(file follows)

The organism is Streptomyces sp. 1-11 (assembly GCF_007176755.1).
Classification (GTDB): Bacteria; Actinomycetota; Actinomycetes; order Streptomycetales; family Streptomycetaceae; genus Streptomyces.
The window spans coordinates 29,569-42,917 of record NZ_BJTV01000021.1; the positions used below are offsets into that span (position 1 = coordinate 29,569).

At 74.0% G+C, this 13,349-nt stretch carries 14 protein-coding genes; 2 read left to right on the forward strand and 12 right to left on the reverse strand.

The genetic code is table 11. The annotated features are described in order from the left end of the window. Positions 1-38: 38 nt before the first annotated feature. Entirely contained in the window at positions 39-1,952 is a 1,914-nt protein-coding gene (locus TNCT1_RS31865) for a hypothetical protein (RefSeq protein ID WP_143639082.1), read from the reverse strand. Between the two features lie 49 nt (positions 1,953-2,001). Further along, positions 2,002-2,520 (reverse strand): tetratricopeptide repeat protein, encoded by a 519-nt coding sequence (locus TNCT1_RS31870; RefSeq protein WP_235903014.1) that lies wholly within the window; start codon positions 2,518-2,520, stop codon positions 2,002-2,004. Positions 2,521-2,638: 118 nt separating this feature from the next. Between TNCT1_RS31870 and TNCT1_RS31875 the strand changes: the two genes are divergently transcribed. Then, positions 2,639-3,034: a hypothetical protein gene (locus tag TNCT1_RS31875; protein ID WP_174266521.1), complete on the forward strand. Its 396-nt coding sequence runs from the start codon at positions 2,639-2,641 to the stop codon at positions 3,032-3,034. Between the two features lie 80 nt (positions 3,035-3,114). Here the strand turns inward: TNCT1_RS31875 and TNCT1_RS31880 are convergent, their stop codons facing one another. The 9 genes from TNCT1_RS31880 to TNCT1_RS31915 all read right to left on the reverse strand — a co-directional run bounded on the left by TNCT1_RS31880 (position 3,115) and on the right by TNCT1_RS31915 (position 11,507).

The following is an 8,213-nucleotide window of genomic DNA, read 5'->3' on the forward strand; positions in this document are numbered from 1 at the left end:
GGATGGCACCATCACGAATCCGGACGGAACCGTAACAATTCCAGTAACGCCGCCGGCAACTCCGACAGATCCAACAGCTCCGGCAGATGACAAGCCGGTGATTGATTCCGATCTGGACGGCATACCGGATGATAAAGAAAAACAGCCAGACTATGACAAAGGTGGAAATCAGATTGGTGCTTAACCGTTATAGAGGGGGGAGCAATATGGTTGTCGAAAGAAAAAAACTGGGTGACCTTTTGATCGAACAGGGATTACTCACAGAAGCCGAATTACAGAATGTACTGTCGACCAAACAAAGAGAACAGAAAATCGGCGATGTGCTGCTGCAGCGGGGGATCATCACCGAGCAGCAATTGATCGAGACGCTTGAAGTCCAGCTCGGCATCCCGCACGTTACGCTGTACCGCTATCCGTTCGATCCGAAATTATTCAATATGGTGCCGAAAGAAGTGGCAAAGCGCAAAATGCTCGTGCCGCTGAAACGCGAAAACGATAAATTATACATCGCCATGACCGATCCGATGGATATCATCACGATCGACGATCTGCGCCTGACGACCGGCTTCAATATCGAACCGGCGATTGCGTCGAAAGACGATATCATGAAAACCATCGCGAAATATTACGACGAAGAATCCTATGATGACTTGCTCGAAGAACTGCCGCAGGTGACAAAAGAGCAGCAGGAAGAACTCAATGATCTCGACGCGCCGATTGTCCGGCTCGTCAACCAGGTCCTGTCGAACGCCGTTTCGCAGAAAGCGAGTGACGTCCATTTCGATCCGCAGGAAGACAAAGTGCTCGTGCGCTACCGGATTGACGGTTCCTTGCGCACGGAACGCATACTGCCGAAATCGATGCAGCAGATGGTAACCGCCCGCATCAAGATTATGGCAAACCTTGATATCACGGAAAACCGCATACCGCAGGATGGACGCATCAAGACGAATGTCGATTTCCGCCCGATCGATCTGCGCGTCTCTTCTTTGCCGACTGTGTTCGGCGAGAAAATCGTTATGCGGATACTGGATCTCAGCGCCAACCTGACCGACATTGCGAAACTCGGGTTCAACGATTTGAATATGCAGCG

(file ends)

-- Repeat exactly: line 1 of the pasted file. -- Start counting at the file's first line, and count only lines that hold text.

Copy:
The organism is Streptomyces sp. 1-11 (assembly GCF_007176755.1).